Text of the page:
Taupo

Sadly our time in Taupo was cut somewhat short thanks to another bout of bad weather. We were hoping to spend a couple of days here but we arrived to wet weather and only had one day of predicted clear skies the following day, so had to change our plans. regardless, taupo is a cool place. Lake Taupo was formed after a volcanic eruption thousands of years ago; its the size of Singapore! Seriously, you can’t fathom the size of this place. Whilst we didn’t really get to enjoy the area properly, it was great to experience the black sand beaches and strangely enough, the black swans and ducks! Bit weird…. en route to taupo we stopped off at a local recommendation, Hukka falls. This rapid area is flodded with hundreds of thousands of litres of water a minute thanks to a dam system further up stream. The water was a beautiful blue Hue and it’s really quite a sight! See for yourself below. 


Tongariro Alpine Crossing 

This is without a doubt the highlight of my time in New Zealand so far, and the reason why we had to abandon taupo. We’ve done some tough hikes to date on this trip, but this won the award for the steepest and generally most impressive! 

This hike was made globally famous (to those not into hiking) from the lord of the rings movies, as mount Doom and mordor scenes were filmed here. After getting agreement from Kelly to spend Valentine’s Day here (seems the perfect way to me) we spent the day hiking across some of the most unique and breathtaking landscapes in New Zealand. This was totally out of this world! At points we felt like we were on the surface of mars, at others we were in Australian bush, then quite simply stomping up an active volcano (or 3)! 14 miles, 1km of elevation, and 6.5 hours later we’d completed this epic hike and felt very proud of ourselves! Again, if you ever visit NZ, you HAVE TO DO THIS! 


Wellington 

After a full day of driving, we hit our final spot on the north island. This is by far the quietest capital city I’ve ever been to! Seriously, we drove in and didn’t even realise it! Regardless, Wellington is a really cool city. We spent an afternoon on the waterfront enjoying the local activities like open air salsa classes and very cool bars and restaurants. To be honest the waterfront itself, let alone the inner city is beautiful in itself and well worth an explore. It all hinted of a quiet waterfront area of London, but maybe 20 years ago. Either way, a very nice place to base ourselves for a couple days. I was lucky enough to meet up with two mates from the UK at different points. It’s such a nice experience; meeting up with people you haven’t seen for years on the other side of the globe.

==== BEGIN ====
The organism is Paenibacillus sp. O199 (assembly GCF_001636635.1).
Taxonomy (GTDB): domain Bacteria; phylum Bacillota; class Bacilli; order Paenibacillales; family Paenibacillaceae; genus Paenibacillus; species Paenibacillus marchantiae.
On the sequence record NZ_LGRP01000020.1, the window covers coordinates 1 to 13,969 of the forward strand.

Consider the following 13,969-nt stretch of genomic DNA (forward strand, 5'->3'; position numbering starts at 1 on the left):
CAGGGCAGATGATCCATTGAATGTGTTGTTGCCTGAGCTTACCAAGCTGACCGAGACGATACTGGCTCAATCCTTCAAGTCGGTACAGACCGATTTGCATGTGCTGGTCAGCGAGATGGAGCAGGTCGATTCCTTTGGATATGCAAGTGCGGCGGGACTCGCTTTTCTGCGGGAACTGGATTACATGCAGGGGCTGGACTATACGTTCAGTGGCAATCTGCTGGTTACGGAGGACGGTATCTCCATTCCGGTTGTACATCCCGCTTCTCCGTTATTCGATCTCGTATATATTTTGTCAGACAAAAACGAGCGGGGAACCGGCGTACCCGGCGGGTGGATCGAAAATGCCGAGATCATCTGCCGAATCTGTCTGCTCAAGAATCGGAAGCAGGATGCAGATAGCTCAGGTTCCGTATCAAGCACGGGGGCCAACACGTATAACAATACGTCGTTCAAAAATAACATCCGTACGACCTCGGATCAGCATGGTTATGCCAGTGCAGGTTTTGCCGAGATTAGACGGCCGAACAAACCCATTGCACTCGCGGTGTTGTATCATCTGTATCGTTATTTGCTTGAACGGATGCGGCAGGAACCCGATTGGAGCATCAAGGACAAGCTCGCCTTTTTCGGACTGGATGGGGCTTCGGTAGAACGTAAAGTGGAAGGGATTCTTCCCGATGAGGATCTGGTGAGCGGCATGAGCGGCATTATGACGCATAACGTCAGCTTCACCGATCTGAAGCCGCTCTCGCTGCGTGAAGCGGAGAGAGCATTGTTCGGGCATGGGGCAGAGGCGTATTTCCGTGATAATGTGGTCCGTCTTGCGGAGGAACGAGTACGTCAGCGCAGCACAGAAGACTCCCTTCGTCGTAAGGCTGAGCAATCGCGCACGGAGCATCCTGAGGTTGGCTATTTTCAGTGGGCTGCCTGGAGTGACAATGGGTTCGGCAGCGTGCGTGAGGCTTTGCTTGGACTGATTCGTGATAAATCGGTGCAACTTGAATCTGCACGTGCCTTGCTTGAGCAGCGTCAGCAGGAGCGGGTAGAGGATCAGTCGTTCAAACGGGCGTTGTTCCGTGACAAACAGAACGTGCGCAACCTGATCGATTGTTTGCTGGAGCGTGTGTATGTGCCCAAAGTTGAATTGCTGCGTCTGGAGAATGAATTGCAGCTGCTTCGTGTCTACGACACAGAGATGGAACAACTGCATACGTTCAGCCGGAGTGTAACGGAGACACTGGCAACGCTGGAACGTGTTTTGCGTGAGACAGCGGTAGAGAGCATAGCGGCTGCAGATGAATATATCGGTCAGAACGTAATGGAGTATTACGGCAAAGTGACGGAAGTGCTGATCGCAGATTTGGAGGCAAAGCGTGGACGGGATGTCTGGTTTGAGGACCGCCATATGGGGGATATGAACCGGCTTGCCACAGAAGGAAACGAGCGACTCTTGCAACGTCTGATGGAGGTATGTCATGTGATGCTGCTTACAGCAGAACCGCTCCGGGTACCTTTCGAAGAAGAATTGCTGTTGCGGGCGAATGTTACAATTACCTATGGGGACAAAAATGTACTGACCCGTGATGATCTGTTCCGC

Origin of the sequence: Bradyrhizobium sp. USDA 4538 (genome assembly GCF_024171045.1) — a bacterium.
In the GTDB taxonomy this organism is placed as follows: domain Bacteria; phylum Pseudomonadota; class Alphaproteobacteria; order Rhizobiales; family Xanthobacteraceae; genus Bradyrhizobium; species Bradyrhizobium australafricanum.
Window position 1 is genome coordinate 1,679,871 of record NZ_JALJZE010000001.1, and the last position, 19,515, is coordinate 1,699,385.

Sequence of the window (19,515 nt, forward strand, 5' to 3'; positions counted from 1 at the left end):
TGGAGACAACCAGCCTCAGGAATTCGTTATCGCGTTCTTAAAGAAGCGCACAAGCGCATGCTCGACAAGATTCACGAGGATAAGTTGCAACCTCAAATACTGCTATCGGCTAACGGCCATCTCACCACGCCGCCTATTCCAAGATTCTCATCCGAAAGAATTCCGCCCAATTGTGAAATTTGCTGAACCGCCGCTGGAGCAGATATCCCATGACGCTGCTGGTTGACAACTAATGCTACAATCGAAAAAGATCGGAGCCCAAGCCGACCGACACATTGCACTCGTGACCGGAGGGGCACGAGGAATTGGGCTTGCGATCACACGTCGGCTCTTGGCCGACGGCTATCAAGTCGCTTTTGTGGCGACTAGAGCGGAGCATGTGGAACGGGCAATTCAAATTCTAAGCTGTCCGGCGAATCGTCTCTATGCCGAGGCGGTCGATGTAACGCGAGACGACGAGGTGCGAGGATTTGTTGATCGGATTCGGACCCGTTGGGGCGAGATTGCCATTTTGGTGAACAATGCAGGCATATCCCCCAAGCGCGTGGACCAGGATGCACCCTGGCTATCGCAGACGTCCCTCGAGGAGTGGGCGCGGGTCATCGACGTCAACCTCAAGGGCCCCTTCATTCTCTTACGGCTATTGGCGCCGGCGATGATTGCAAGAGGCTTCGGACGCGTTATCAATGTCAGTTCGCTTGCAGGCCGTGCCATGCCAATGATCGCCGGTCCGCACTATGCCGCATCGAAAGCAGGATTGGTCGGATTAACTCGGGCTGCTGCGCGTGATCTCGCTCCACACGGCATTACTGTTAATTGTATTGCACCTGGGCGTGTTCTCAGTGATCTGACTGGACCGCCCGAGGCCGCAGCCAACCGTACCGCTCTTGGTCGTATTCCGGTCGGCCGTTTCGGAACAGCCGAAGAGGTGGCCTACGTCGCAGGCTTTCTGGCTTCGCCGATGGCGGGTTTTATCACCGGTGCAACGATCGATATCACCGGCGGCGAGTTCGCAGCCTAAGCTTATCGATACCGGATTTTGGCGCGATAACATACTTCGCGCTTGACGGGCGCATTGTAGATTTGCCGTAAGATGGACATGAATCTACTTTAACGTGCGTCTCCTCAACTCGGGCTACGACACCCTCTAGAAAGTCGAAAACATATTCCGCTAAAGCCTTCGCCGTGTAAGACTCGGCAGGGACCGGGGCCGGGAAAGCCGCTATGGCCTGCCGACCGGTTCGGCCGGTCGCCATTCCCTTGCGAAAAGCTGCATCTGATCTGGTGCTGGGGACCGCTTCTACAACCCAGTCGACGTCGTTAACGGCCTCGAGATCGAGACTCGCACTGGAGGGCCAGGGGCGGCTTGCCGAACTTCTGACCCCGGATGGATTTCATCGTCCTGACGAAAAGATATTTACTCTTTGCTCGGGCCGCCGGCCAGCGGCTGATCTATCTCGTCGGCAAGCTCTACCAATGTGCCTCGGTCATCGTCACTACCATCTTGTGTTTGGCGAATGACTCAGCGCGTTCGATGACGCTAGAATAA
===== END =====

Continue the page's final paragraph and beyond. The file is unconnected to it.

The museum in Wellington is another must visit site. I’d go as far as saying it’s probably the best free museum I’ve ever been to! On our first day in the city, we stopped into the ground floor to get a feel for the place, and saw some fantastic exhibitions all about the local and unique wildlife, flora and fauna, geology and landscapes. To top this off they’ve also got a real collossal squid on show, and a full exhibition on how they came to capture it (it was dead before capture, don’t worry). The following day we explored the incredibly harrowing and unique exhibition on the kiwi involvement in world war 1. This included some incredibly detailed models of those who fought that stood well over 10ft tall, alongside all the emotive displays about the atrocities that occurred. The whole museum was absolutely stunning; yet another must see. 

So as you can see, we’ve had a terrible time here so far! In all seriousness, I’m utterly blown away. I have full on caught the kiwi bug and can see why so many others do too! Even when hacking it down this place still seems to be somewhat stunning (I’m sure sun worshiper sweeney would disagree). I can’t wait to see what the South Island brings, as friends who have done it say it raises the bar yet again with natural beauty

Chiang Mai- A very different Xmas

We’ve had a very weird bunch of emotions seeing you all gearing up for xmas around the world. Normally the routine is the same year in year out; go buy a tree, spend a day decorating the house, work xmas parties, getting the family together for a massive gorge on wonderful over indulgent grub followed by a food coma, maybe a few very lavish drinks (maybe even too many of these) and the mandatory dog walk around the village. For me and many of you I’m sure, xmas is all about the family and spending quality time together. Both mine and Kelly’s family live overseas and She’s not spent xmas with all her family for six years now, and because we were planning this trip we couldn’t afford to travel to the Emirates to see my family last year, so spent it at home in Essex together with her brother and partner (who were travelling Europe and happened to be in the UK at the time). It was really nice to take charge on all the xmas preparation, but it’s just not the same without all the family together.

This year though, we spent Xmas in Chiang Mai, a northern Thailand city, surrounded by glorious mountain ranges. We actually arrived in Thailand on the 19th, following a rather touch and go transfer from Siem reap to Bangkok and a flight to Chiang Mai that we ended up nearly missing due to the visa check. We both agreed at the start of our planning that we needed to do some epic things around Xmas to keep our minds off being away from family and that we did!